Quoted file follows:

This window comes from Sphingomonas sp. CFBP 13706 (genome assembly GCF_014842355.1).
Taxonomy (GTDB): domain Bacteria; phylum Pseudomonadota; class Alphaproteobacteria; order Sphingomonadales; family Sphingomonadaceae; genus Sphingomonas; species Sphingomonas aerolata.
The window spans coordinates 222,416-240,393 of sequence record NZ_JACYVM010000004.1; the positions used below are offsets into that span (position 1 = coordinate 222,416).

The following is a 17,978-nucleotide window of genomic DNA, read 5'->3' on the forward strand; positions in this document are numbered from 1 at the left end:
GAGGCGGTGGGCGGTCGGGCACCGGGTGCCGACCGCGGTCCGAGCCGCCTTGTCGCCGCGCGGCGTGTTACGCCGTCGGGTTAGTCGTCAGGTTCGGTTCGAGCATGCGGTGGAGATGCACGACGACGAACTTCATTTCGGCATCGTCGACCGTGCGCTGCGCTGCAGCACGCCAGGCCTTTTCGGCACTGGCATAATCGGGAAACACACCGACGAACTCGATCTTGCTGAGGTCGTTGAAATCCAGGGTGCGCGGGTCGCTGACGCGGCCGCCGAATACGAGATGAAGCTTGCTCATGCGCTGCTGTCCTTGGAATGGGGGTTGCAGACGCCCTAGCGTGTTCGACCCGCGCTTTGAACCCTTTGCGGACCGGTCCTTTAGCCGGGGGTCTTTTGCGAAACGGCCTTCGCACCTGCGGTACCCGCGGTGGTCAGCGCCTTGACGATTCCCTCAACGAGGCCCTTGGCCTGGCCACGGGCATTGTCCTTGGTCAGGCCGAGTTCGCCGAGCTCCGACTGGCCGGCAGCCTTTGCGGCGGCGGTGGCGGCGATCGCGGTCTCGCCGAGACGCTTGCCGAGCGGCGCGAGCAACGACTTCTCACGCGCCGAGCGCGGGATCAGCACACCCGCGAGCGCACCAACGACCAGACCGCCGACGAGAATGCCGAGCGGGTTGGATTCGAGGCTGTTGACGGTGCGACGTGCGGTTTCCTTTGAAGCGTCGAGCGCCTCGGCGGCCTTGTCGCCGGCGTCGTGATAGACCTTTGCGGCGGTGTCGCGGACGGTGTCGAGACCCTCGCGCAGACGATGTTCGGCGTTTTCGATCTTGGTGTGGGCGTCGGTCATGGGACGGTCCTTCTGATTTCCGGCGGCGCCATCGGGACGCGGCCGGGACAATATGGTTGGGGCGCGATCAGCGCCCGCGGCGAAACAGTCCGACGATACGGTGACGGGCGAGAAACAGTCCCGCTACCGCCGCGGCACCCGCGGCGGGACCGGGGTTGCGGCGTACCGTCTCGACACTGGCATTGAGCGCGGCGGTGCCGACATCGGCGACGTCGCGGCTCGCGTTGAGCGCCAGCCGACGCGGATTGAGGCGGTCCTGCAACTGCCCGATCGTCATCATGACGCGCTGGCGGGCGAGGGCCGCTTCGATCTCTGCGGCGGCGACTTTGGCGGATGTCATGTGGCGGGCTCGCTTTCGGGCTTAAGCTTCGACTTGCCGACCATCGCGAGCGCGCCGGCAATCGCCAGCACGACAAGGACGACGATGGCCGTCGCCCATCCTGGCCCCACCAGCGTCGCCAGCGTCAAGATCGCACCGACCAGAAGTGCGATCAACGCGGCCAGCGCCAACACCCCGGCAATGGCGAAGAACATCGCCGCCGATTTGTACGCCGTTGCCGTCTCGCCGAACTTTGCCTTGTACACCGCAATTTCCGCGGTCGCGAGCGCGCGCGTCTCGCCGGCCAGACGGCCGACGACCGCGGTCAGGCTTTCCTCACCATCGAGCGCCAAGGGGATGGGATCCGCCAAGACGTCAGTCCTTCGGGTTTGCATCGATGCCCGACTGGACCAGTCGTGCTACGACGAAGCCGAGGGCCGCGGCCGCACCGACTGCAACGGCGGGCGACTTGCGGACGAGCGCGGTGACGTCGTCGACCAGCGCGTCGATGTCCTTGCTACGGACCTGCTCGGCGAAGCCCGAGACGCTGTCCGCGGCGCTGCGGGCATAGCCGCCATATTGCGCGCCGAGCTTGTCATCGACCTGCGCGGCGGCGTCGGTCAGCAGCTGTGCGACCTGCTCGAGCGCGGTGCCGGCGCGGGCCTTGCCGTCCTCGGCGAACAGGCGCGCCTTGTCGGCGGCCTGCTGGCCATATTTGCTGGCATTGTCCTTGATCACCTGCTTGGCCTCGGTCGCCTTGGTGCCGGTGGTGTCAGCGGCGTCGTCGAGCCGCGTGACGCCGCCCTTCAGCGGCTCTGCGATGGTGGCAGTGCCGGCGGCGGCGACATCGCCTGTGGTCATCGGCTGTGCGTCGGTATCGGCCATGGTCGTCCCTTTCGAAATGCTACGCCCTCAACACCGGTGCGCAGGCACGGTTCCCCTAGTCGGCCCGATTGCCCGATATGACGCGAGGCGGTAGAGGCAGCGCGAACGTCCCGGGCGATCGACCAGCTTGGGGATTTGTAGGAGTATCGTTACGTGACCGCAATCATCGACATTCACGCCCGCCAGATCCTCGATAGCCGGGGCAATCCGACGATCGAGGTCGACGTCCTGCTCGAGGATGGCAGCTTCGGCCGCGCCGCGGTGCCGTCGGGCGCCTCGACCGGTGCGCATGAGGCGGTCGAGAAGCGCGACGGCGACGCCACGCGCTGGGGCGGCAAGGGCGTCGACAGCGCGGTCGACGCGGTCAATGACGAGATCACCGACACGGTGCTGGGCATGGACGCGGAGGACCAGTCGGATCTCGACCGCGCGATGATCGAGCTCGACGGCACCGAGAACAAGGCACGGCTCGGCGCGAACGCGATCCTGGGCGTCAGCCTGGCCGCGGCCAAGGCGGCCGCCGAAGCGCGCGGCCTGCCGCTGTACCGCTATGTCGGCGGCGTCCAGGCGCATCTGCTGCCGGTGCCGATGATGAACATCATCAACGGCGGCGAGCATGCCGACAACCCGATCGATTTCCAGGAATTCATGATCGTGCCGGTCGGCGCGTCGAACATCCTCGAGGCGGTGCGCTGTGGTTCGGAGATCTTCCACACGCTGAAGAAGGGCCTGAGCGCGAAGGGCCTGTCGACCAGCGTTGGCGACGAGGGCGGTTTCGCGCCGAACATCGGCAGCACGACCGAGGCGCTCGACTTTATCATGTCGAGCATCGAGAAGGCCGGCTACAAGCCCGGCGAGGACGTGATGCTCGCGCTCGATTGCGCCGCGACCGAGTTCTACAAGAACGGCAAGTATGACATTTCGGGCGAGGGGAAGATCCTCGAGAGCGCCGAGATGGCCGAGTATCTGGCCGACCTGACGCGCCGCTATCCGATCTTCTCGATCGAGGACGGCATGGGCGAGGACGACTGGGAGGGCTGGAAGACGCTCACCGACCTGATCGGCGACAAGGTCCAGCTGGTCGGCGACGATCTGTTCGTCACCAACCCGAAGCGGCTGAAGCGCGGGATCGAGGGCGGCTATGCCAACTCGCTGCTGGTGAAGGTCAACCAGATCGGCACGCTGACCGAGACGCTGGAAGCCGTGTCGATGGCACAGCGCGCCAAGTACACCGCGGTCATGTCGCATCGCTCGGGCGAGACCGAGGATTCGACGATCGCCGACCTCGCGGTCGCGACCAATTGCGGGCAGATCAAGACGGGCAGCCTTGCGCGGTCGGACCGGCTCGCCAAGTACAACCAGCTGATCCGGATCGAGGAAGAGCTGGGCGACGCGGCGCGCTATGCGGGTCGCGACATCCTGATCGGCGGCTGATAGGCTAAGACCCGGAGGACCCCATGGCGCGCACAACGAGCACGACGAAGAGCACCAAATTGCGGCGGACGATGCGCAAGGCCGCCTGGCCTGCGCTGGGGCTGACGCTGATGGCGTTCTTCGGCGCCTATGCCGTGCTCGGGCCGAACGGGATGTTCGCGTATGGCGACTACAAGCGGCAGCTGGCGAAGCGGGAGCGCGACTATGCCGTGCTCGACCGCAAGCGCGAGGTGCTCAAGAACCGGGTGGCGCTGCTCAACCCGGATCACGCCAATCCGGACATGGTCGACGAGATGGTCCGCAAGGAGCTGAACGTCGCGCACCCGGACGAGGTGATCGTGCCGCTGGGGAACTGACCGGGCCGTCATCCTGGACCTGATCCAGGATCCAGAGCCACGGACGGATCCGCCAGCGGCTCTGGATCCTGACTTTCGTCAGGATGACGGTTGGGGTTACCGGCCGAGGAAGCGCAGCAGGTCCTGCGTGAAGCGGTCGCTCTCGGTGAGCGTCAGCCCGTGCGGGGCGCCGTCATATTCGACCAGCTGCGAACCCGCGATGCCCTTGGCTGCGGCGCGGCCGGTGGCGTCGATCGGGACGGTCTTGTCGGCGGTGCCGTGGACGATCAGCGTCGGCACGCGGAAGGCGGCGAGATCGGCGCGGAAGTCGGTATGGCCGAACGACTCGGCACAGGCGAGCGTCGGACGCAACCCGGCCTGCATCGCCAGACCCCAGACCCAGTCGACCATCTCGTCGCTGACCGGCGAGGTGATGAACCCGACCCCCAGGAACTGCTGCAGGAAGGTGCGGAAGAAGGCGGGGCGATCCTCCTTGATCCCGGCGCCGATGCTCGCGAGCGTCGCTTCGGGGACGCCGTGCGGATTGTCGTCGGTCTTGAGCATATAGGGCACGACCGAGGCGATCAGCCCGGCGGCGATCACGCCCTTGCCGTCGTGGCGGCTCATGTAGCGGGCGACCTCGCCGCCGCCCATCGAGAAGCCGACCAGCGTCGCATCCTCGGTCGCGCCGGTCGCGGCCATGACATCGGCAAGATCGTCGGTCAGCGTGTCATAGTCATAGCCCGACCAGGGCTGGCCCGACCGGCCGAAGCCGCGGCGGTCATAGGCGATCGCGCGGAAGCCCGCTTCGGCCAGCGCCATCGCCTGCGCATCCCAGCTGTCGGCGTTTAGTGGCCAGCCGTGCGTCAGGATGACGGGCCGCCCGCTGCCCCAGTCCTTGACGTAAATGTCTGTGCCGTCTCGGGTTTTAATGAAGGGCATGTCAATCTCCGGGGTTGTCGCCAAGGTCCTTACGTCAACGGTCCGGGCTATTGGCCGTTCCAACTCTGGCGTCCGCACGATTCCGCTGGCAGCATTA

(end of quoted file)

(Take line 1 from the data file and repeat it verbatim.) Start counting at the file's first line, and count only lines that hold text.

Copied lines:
This window comes from Sphingomonas sp. CFBP 13706 (genome assembly GCF_014842355.1).